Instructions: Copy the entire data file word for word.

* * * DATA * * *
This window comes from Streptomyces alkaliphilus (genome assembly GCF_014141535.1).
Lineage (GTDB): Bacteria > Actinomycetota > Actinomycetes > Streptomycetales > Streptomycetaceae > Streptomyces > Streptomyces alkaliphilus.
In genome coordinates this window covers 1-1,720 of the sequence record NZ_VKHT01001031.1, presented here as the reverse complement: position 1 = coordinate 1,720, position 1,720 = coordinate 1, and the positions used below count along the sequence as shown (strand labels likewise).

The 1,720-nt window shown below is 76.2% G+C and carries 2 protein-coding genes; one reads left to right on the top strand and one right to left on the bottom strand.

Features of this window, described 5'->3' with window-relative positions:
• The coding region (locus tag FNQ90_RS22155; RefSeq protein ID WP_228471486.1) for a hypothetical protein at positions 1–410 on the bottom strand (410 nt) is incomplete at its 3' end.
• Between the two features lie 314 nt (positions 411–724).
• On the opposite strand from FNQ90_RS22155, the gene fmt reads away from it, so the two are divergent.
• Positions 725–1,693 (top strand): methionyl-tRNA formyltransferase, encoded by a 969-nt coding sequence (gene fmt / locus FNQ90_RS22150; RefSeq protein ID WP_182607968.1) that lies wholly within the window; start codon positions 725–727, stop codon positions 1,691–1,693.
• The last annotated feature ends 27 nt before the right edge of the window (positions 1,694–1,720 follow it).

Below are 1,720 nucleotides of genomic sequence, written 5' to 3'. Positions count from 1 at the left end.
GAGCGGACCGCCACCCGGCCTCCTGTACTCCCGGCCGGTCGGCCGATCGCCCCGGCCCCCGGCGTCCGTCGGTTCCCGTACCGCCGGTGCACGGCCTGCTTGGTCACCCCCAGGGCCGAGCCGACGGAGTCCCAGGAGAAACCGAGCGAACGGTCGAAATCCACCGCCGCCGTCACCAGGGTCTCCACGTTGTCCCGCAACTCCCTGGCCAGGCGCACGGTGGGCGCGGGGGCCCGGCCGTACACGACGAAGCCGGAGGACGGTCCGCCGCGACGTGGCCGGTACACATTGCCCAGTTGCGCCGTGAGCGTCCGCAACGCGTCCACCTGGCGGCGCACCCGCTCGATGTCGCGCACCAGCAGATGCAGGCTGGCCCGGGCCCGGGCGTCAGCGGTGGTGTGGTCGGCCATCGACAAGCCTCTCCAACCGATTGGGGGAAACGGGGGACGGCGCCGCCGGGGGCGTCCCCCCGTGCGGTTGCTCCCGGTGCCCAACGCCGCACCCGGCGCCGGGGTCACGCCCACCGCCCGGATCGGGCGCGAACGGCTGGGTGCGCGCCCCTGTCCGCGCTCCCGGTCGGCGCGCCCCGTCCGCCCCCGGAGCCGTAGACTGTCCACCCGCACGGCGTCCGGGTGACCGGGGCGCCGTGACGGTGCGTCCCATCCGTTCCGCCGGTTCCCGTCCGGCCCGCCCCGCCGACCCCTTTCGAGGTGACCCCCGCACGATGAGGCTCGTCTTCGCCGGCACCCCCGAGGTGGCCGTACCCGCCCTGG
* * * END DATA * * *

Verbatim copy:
This window comes from Streptomyces alkaliphilus (genome assembly GCF_014141535.1).
Lineage (GTDB): Bacteria > Actinomycetota > Actinomycetes > Streptomycetales > Streptomycetaceae > Streptomyces > Streptomyces alkaliphilus.
In genome coordinates this window covers 1-1,720 of the sequence record NZ_VKHT01001031.1, presented here as the reverse complement: position 1 = coordinate 1,720, position 1,720 = coordinate 1, and the positions used below count along the sequence as shown (strand labels likewise).

The 1,720-nt window shown below is 76.2% G+C and carries 2 protein-coding genes; one reads left to right on the top strand and one right to left on the bottom strand.

Features of this window, described 5'->3' with window-relative positions:
• The coding region (locus tag FNQ90_RS22155; RefSeq protein ID WP_228471486.1) for a hypothetical protein at positions 1–410 on the bottom strand (410 nt) is incomplete at its 3' end.
• Between the two features lie 314 nt (positions 411–724).
• On the opposite strand from FNQ90_RS22155, the gene fmt reads away from it, so the two are divergent.
• Positions 725–1,693 (top strand): methionyl-tRNA formyltransferase, encoded by a 969-nt coding sequence (gene fmt / locus FNQ90_RS22150; RefSeq protein ID WP_182607968.1) that lies wholly within the window; start codon positions 725–727, stop codon positions 1,691–1,693.
• The last annotated feature ends 27 nt before the right edge of the window (positions 1,694–1,720 follow it).

Below are 1,720 nucleotides of genomic sequence, written 5' to 3'. Positions count from 1 at the left end.
GAGCGGACCGCCACCCGGCCTCCTGTACTCCCGGCCGGTCGGCCGATCGCCCCGGCCCCCGGCGTCCGTCGGTTCCCGTACCGCCGGTGCACGGCCTGCTTGGTCACCCCCAGGGCCGAGCCGACGGAGTCCCAGGAGAAACCGAGCGAACGGTCGAAATCCACCGCCGCCGTCACCAGGGTCTCCACGTTGTCCCGCAACTCCCTGGCCAGGCGCACGGTGGGCGCGGGGGCCCGGCCGTACACGACGAAGCCGGAGGACGGTCCGCCGCGACGTGGCCGGTACACATTGCCCAGTTGCGCCGTGAGCGTCCGCAACGCGTCCACCTGGCGGCGCACCCGCTCGATGTCGCGCACCAGCAGATGCAGGCTGGCCCGGGCCCGGGCGTCAGCGGTGGTGTGGTCGGCCATCGACAAGCCTCTCCAACCGATTGGGGGAAACGGGGGACGGCGCCGCCGGGGGCGTCCCCCCGTGCGGTTGCTCCCGGTGCCCAACGCCGCACCCGGCGCCGGGGTCACGCCCACCGCCCGGATCGGGCGCGAACGGCTGGGTGCGCGCCCCTGTCCGCGCTCCCGGTCGGCGCGCCCCGTCCGCCCCCGGAGCCGTAGACTGTCCACCCGCACGGCGTCCGGGTGACCGGGGCGCCGTGACGGTGCGTCCCATCCGTTCCGCCGGTTCCCGTCCGGCCCGCCCCGCCGACCCCTTTCGAGGTGACCCCCGCACGATGAGGCTCGTCTTCGCCGGCACCCCCGAGGTGGCCGTACCCGCCCTGG